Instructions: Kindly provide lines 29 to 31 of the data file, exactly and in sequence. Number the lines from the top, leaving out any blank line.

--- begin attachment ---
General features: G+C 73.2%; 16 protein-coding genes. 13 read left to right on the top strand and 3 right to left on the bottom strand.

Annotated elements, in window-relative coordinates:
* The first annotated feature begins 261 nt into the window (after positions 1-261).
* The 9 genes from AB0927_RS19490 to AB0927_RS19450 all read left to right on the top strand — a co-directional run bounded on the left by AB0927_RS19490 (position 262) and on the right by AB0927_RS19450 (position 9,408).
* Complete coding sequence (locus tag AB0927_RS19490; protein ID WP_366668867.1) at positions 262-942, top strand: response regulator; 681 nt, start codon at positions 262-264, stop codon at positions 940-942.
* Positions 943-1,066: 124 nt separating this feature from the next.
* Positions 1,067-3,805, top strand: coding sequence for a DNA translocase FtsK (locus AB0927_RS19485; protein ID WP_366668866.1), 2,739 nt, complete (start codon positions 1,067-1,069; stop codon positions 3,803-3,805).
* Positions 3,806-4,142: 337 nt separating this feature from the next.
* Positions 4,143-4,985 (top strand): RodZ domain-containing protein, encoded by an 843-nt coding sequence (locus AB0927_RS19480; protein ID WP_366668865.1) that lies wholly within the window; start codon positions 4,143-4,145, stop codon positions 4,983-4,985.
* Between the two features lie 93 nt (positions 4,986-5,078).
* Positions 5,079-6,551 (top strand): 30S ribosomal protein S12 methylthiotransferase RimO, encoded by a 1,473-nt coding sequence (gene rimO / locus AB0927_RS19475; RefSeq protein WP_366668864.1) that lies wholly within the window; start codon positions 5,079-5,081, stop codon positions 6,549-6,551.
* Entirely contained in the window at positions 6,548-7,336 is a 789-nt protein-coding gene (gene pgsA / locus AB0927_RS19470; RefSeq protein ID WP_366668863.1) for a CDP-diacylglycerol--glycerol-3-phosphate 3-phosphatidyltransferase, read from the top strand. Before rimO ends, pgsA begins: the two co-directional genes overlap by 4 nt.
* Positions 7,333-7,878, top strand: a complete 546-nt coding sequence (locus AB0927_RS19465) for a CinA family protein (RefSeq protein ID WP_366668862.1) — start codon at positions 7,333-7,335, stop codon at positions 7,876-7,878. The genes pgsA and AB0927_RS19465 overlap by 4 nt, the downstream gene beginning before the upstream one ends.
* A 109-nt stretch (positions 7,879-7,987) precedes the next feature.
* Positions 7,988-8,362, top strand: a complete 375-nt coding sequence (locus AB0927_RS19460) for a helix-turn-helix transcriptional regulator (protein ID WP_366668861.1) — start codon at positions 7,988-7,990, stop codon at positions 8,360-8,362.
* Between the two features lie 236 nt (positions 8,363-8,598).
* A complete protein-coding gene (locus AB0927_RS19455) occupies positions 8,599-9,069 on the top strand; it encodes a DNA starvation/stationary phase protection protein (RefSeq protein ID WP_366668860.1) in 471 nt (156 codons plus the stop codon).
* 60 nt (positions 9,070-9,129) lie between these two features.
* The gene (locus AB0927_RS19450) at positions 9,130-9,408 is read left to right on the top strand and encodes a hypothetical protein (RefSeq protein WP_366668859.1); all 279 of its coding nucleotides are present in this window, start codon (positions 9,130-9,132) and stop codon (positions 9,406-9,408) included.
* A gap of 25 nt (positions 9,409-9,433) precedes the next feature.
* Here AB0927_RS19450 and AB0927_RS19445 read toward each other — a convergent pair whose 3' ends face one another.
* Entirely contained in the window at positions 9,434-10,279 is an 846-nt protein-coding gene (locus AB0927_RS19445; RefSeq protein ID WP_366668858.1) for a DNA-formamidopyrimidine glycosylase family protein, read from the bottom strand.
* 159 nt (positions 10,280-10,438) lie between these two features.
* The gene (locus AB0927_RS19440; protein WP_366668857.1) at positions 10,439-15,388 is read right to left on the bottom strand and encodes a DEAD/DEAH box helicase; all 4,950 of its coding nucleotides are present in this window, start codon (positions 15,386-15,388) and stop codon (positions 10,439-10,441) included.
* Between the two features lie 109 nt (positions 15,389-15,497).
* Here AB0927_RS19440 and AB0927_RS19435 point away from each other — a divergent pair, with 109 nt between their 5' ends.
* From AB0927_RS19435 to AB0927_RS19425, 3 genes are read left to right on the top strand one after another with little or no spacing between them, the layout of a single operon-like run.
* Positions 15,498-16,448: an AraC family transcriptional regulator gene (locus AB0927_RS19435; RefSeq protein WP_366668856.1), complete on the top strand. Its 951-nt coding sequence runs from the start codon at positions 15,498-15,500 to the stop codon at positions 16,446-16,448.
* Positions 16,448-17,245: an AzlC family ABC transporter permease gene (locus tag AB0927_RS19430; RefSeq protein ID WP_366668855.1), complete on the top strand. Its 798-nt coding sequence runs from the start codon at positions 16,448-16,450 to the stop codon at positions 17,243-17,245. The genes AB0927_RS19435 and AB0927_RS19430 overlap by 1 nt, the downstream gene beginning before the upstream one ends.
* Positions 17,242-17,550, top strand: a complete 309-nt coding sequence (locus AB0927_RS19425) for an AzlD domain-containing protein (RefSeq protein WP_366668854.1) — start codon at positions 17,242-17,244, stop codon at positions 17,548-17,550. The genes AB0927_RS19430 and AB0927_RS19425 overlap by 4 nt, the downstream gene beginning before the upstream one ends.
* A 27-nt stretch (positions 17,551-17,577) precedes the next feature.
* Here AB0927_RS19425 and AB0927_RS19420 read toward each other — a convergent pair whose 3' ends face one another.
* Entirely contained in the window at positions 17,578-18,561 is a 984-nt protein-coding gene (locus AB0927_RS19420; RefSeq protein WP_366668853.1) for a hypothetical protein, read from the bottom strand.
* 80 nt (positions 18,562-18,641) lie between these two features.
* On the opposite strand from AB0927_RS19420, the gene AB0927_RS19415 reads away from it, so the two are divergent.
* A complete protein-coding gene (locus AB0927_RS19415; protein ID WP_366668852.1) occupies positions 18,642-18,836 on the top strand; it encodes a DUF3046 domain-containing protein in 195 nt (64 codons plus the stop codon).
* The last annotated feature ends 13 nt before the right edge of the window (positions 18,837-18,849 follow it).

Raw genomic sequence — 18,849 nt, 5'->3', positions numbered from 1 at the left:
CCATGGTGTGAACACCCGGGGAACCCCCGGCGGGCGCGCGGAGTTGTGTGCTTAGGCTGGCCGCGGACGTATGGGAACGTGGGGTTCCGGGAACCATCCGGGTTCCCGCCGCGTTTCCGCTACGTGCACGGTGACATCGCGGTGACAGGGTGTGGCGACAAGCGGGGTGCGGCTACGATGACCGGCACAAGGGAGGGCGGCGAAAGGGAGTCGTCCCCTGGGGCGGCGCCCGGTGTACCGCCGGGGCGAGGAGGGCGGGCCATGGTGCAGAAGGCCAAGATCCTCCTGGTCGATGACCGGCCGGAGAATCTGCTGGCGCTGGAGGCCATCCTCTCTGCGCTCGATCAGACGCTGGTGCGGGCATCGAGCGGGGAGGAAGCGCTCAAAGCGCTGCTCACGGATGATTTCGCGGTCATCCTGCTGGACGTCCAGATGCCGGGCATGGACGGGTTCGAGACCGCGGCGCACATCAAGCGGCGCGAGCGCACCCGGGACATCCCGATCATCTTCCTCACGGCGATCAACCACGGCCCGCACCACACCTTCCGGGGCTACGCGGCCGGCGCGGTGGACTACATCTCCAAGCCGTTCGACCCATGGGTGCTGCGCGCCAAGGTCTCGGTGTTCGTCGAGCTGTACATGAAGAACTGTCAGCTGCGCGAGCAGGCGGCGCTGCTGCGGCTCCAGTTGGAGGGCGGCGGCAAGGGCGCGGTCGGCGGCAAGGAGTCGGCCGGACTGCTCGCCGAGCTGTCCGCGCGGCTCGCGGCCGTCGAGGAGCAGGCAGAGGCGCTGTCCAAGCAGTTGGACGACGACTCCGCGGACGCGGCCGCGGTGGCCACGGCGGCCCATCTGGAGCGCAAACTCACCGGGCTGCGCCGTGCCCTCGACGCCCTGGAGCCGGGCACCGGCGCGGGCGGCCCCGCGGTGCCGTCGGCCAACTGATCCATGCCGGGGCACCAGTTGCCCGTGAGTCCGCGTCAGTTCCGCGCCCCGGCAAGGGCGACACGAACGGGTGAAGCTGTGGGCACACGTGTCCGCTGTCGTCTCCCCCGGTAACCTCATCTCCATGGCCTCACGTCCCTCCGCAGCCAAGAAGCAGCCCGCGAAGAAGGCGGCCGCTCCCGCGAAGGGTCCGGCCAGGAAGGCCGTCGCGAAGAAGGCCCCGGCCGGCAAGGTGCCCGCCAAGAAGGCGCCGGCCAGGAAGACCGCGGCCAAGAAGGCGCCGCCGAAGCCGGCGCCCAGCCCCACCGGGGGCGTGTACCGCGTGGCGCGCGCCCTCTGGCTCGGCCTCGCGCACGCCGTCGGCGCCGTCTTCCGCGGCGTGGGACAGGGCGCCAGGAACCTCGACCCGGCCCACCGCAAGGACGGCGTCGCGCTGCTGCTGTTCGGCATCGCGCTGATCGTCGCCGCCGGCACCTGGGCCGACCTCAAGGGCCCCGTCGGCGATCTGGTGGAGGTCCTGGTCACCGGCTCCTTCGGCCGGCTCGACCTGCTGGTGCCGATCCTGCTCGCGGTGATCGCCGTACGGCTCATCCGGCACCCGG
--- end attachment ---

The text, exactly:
* Positions 16,448-17,245: an AzlC family ABC transporter permease gene (locus tag AB0927_RS19430; RefSeq protein ID WP_366668855.1), complete on the top strand. Its 798-nt coding sequence runs from the start codon at positions 16,448-16,450 to the stop codon at positions 17,243-17,245. The genes AB0927_RS19435 and AB0927_RS19430 overlap by 1 nt, the downstream gene beginning before the upstream one ends.
* Positions 17,242-17,550, top strand: a complete 309-nt coding sequence (locus AB0927_RS19425) for an AzlD domain-containing protein (RefSeq protein WP_366668854.1) — start codon at positions 17,242-17,244, stop codon at positions 17,548-17,550. The genes AB0927_RS19430 and AB0927_RS19425 overlap by 4 nt, the downstream gene beginning before the upstream one ends.
* A 27-nt stretch (positions 17,551-17,577) precedes the next feature.